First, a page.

• Also include in the routine non-work items, such as cleaning, reading, studying, etc.
  • Fight cabin fever by making regular time for exercise or activities in uncrowded outdoor settings.

For more tips on maintaining your sanity, see this Poynter article: “How journalists can fight stress from covering the coronavirus.”

Interviews with fishpoles, masks and phone apps

NPR’s Rome-based correspondent Sylvia Poggioli wears a mask and uses a fishpole to maintain social distance when she goes out to do interviews in Italy, which is on coronavirus lockdown.

In Italy, Sylvia is still doing interviews on the street, wearing a face mask a friend brought from Poland because in Italy stores were all out, and using a fishpole (a handheld microphone boom) to maintain social distance.

Most of her interviews are over the phone, and she says even that has gotten harder.

“All offices are closed, so if you don’t have a person’s cellphone, you have to find their emails and Italians are not so great at providing contact info like that on the Internet. So, it’s very time-consuming.”

When they do get someone on the line, NPR correspondents make every effort to obtain high-quality audio.

Here’s how Eleanor suggests doing it:

“Ask people you interview on the phone if they can record themselves by voice memo and send it to you by email,” she says. “You can talk on a different line and have a good-quality recording of them. It sounds like you met them.”

In essence, it’s a version of the traditional tape-sync, but you are both interviewer and producer. The interviewee needs to have two phones, or communicate with you via a computer with Skype or other voice software while recording on their cellphone.

Be mindful of the acoustic environment at their end.

“Phones are susceptible to plosives, so get interviewees to put phones a couple of inches from mouths, and off to a 45-degree angle,” Anthony says.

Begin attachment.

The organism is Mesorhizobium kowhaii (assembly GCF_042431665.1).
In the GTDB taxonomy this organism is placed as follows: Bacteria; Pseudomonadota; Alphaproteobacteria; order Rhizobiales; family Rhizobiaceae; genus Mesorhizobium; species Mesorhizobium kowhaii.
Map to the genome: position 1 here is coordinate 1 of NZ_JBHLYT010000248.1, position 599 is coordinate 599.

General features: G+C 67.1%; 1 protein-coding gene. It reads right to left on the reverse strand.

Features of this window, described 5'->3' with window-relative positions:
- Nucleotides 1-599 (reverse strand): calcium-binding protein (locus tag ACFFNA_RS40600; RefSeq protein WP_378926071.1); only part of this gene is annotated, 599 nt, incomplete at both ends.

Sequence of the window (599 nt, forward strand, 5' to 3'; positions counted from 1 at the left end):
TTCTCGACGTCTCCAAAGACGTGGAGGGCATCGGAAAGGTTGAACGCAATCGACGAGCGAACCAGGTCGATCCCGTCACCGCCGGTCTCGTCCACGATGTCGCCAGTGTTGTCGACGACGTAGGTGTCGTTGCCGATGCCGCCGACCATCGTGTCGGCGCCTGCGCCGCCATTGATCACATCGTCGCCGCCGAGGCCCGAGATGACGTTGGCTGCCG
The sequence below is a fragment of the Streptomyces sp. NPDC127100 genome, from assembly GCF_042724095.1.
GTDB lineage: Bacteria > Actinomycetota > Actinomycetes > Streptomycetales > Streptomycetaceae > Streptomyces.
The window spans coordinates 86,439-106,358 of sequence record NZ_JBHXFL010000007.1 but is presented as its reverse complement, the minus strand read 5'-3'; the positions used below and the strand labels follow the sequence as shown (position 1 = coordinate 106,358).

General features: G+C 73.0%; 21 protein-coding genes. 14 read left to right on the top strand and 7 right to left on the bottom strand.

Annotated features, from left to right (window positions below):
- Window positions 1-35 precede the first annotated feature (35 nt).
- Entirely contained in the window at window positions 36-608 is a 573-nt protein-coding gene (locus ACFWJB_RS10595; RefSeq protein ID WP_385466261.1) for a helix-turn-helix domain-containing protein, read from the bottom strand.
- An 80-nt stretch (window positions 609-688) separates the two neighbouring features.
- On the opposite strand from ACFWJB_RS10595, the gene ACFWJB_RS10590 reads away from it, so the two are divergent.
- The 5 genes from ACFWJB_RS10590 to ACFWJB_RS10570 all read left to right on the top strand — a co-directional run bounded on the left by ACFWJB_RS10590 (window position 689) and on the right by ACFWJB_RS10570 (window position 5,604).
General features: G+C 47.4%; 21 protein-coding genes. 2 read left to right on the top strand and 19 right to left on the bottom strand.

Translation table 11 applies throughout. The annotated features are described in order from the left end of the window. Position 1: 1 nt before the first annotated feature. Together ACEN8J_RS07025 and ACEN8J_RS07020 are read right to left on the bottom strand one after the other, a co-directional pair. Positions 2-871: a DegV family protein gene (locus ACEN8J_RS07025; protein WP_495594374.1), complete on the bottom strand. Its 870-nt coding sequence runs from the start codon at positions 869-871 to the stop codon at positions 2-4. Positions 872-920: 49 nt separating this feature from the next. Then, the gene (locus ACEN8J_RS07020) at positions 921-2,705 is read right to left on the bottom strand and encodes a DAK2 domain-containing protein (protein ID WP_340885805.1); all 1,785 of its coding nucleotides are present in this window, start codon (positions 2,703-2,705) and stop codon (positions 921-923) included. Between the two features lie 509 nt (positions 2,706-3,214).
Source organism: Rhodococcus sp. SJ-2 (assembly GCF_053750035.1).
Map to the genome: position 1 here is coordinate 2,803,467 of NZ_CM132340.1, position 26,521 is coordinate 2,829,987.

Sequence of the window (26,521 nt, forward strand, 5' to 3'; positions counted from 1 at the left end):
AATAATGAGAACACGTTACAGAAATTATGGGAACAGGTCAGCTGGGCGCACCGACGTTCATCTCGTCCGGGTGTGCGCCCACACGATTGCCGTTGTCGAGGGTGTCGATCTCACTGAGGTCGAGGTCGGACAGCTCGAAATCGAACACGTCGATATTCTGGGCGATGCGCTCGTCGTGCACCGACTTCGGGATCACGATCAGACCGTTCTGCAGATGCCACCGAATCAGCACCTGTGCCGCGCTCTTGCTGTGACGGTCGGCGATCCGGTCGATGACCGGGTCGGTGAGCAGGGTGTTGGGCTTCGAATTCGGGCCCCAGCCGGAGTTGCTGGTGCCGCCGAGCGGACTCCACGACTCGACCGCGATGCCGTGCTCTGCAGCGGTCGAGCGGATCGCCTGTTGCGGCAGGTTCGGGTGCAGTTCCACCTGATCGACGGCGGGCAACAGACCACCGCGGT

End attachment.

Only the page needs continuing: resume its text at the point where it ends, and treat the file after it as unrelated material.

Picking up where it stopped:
If all that fails, he recommends connecting your phone to your recorder and doing the interview over WhatsApp, FaceTime or another chat app.

Filing fast-moving stories

Filing remotely used to mean recording your tracks and then uploading your audio via the phone or FTP. It was a cumbersome process, not well-suited for breaking or fast-moving news stories, especially back when a spot-sized audio file took 10 to 20 minutes to upload.

Now, Eleanor says she never files spots using her Marantz. Instead she records them via the Report-IT app on her iPhone and sends it directly to Washington.

Another option is Ringr, which is used by many podcasters.

Homemade studios

NPR Training’s Jerome Socolovsky used to work out of his home office when he reported for NPR from Spain. In this picture taken in November 2007, he used a sheepskin for better acoustics as he recorded his tracks.

Once your script is done and you are ready to track, it’s time to think about acoustics.

WAMU’s Daniella Cheslow wanted to build an at-home radio booth, so she asked for suggestions in a Twitter callout to NPR correspondents. Some of the answers she got from Diaa Hadid, Lauren Frayer and Daniel Estrin: Drape a blanket over your head, or make a box lined with foam or egg crates.

My solution in Spain was to duck under a sheepskin, purchased at Ikea.

If you want a more sophisticated setup and have $800 to spare, you can buy a ready-made home studio from Isovox. But if you can afford that, you’re probably not a public radio journalist.

Jerome Socolovsky is the NPR Training team's Audio Journalism Trainer and the author of "Sound Reporting (2nd edition): The NPR Guide to Broadcast, Podcast and Digital Journalism."